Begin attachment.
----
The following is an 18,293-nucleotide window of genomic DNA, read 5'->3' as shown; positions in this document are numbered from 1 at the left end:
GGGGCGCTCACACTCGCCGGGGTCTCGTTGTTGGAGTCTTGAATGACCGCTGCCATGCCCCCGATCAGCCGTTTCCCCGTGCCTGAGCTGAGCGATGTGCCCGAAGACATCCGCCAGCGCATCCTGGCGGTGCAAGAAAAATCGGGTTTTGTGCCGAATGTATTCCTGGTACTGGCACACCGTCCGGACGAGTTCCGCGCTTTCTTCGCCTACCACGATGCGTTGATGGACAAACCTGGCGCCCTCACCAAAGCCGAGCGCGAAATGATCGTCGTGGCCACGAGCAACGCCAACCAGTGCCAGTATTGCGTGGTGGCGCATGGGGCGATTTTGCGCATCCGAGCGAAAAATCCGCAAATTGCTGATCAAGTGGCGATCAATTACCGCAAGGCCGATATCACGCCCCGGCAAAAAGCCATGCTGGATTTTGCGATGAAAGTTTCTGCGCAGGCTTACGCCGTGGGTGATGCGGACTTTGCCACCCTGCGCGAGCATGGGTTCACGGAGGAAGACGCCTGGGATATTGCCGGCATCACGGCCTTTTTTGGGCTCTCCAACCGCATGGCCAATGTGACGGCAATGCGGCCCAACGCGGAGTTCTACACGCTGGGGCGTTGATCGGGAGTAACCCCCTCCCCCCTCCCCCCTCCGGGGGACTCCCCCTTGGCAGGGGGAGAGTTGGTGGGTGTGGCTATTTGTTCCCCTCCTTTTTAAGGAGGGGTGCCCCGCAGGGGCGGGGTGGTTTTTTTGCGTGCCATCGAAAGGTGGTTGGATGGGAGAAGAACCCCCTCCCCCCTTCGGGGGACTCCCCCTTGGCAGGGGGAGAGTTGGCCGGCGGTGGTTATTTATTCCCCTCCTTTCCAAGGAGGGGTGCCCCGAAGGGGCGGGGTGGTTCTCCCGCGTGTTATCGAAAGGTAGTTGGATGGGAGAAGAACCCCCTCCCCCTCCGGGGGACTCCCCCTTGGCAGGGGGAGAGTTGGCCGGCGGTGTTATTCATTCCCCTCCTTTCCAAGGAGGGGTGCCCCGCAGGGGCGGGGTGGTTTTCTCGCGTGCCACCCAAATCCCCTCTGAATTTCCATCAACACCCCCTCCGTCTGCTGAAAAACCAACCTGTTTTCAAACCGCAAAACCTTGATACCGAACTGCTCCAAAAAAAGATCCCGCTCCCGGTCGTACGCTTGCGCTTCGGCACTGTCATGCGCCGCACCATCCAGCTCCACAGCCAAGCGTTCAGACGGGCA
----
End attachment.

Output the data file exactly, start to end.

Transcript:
The following is an 18,293-nucleotide window of genomic DNA, read 5'->3' as shown; positions in this document are numbered from 1 at the left end:
GGGGCGCTCACACTCGCCGGGGTCTCGTTGTTGGAGTCTTGAATGACCGCTGCCATGCCCCCGATCAGCCGTTTCCCCGTGCCTGAGCTGAGCGATGTGCCCGAAGACATCCGCCAGCGCATCCTGGCGGTGCAAGAAAAATCGGGTTTTGTGCCGAATGTATTCCTGGTACTGGCACACCGTCCGGACGAGTTCCGCGCTTTCTTCGCCTACCACGATGCGTTGATGGACAAACCTGGCGCCCTCACCAAAGCCGAGCGCGAAATGATCGTCGTGGCCACGAGCAACGCCAACCAGTGCCAGTATTGCGTGGTGGCGCATGGGGCGATTTTGCGCATCCGAGCGAAAAATCCGCAAATTGCTGATCAAGTGGCGATCAATTACCGCAAGGCCGATATCACGCCCCGGCAAAAAGCCATGCTGGATTTTGCGATGAAAGTTTCTGCGCAGGCTTACGCCGTGGGTGATGCGGACTTTGCCACCCTGCGCGAGCATGGGTTCACGGAGGAAGACGCCTGGGATATTGCCGGCATCACGGCCTTTTTTGGGCTCTCCAACCGCATGGCCAATGTGACGGCAATGCGGCCCAACGCGGAGTTCTACACGCTGGGGCGTTGATCGGGAGTAACCCCCTCCCCCCTCCCCCCTCCGGGGGACTCCCCCTTGGCAGGGGGAGAGTTGGTGGGTGTGGCTATTTGTTCCCCTCCTTTTTAAGGAGGGGTGCCCCGCAGGGGCGGGGTGGTTTTTTTGCGTGCCATCGAAAGGTGGTTGGATGGGAGAAGAACCCCCTCCCCCCTTCGGGGGACTCCCCCTTGGCAGGGGGAGAGTTGGCCGGCGGTGGTTATTTATTCCCCTCCTTTCCAAGGAGGGGTGCCCCGAAGGGGCGGGGTGGTTCTCCCGCGTGTTATCGAAAGGTAGTTGGATGGGAGAAGAACCCCCTCCCCCTCCGGGGGACTCCCCCTTGGCAGGGGGAGAGTTGGCCGGCGGTGTTATTCATTCCCCTCCTTTCCAAGGAGGGGTGCCCCGCAGGGGCGGGGTGGTTTTCTCGCGTGCCACCCAAATCCCCTCTGAATTTCCATCAACACCCCCTCCGTCTGCTGAAAAACCAACCTGTTTTCAAACCGCAAAACCTTGATACCGAACTGCTCCAAAAAAAGATCCCGCTCCCGGTCGTACGCTTGCGCTTCGGCACTGTCATGCGCCGCACCATCCAGCTCCACAGCCAAGCGTTCAGACGGGCA